3. Racism and privilege everywhere.  Sometimes – probably often – I read into things too much.  For example, the lone black protagonist in “Beautiful Creatures” is basically a voodoo priestess.  Is this bad?  Is it even an issue?  The whole book is about witches in the deep South, so it’s not really unusual that she practices magic – what’s unusual is that her form of magic requires blood sacrifices made out on the swamp.  It struck me as stereotypical and off-putting…but maybe it was just me.

There’s also the opposite affect of making it hard to enjoy works by white male writers.  Bill Bryson’s “Notes from a Small Island” was one I’d really been looking forward to reading because I love England and snarky memoirs – but the book sounded like a lot of elitist, sexist navel-gazing.  Would I have thought so if I’d read it before attending a liberal-arts college?  Who knows.

Have you noticed your reading preferences changing?  What books did you used to enjoy but one day couldn’t stand?  Which did you initially dislike, but revisited and decided you actually enjoyed?

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3 thoughts on “How My Degree Made It Impossible to Enjoy Casual Reading Anymore

  1. I hear ya! For a while I dabbled with the idea of getting a Literature Degree but I was too afraid it would forever turn me off reading, so I didn’t get the degree. The down side, though, is that now I’m not really sure I know what I’m talking about when I review anything. And I feel woefully under-read compared to many die-hard readers who have been at it since they were kids. My advice? Keep some aspect of the academic in your reviews, but maybe start them off with how did the book make you feel.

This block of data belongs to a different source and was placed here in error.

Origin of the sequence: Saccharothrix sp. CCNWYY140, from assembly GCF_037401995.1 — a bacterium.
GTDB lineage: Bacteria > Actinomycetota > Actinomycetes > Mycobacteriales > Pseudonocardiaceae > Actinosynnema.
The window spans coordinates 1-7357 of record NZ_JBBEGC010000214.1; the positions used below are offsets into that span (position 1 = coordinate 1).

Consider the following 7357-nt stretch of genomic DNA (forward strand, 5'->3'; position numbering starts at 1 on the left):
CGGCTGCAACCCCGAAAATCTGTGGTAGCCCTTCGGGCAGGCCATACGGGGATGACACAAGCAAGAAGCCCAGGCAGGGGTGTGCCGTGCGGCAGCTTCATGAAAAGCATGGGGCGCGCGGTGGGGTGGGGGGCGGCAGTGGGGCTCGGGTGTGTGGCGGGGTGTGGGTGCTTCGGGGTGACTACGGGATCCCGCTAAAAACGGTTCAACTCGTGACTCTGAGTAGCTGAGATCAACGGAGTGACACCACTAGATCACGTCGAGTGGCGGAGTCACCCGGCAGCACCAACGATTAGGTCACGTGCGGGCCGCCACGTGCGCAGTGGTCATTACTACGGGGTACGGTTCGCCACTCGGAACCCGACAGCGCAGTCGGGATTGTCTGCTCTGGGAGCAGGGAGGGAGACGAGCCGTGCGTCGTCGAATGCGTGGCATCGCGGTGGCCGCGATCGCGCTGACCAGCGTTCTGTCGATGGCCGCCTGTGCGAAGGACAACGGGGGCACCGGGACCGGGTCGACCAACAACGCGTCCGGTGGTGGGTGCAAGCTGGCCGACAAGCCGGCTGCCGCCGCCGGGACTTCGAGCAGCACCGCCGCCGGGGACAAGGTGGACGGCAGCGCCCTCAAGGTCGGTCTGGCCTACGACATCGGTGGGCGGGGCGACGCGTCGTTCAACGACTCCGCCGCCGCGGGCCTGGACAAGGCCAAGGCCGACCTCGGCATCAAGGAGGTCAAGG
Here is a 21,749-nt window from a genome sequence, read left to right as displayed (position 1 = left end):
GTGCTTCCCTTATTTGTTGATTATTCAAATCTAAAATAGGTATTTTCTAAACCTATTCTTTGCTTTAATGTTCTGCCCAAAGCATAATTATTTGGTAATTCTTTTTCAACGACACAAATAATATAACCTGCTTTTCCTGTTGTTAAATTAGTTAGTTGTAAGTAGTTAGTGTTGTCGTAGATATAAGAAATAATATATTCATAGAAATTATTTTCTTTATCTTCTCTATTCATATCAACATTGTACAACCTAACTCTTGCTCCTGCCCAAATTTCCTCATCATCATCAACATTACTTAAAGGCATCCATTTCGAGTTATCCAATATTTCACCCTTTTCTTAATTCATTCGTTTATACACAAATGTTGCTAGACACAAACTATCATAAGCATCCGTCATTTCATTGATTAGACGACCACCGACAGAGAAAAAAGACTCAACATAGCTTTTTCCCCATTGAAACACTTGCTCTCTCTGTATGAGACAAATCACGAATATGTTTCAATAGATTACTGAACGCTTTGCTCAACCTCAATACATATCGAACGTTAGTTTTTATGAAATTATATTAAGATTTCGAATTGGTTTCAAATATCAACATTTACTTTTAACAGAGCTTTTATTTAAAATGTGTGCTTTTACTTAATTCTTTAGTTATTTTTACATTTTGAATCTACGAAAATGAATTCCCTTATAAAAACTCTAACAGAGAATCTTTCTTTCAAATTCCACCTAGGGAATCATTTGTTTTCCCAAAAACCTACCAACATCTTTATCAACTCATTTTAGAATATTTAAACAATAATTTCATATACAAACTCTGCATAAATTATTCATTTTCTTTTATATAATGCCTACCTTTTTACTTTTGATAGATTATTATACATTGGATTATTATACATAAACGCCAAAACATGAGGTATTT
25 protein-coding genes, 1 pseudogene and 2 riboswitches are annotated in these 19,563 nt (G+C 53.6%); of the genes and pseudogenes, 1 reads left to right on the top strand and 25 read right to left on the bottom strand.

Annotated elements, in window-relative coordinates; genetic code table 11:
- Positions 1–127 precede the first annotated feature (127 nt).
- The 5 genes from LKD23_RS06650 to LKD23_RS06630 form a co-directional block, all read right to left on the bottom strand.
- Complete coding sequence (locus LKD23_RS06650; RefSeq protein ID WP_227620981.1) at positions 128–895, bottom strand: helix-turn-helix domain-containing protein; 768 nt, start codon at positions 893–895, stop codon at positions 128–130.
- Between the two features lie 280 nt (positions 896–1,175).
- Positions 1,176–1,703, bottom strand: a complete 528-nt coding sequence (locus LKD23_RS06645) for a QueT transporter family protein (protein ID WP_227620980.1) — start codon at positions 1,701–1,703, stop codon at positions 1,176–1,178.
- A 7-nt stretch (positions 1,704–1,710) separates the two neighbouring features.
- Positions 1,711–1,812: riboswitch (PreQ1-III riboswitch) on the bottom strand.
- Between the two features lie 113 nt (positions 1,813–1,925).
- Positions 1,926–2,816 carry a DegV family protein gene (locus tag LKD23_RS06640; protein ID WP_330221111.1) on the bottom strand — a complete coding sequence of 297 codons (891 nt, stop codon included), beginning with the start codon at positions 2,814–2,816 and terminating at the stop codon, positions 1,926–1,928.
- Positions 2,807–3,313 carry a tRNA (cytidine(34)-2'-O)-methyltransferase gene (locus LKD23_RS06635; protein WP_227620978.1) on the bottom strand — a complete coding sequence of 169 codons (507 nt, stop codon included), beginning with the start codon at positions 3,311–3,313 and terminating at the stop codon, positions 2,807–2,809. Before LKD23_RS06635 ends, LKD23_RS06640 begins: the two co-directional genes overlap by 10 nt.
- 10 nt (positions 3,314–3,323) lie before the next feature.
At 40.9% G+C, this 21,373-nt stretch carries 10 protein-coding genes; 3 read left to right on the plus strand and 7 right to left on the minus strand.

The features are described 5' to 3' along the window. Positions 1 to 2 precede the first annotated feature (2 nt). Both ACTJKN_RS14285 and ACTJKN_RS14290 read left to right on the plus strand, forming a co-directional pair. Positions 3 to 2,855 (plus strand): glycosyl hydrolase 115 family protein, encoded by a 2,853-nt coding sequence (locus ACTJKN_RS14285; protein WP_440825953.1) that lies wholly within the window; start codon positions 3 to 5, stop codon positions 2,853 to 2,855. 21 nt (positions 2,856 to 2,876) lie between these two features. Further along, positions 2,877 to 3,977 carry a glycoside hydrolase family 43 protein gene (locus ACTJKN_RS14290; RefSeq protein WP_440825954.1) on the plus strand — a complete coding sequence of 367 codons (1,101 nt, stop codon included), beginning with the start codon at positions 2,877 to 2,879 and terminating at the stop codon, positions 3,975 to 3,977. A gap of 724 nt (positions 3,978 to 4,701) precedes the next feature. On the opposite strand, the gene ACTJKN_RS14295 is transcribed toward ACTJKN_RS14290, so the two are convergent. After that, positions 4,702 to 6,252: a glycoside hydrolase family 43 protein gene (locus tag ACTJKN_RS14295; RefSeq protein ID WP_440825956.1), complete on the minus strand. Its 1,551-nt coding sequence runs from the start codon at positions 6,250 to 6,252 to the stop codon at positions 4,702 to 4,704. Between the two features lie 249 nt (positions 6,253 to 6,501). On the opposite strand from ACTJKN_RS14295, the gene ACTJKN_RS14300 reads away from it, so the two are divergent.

As for #2 – My inner critic goes crazy when I read YA, and really, it shouldn’t, because, YA! Right? The stories can be refreshingly straightforward and cover some pretty interesting ground. But, alas. I don’t enjoy that first-person present-tense. I’m also not a fan of alternating perspectives, but that’s not just YA. The up-side to all this is that my fickle tastes push me to try things I might not otherwise try and thus discover book-love in the most unlikely places.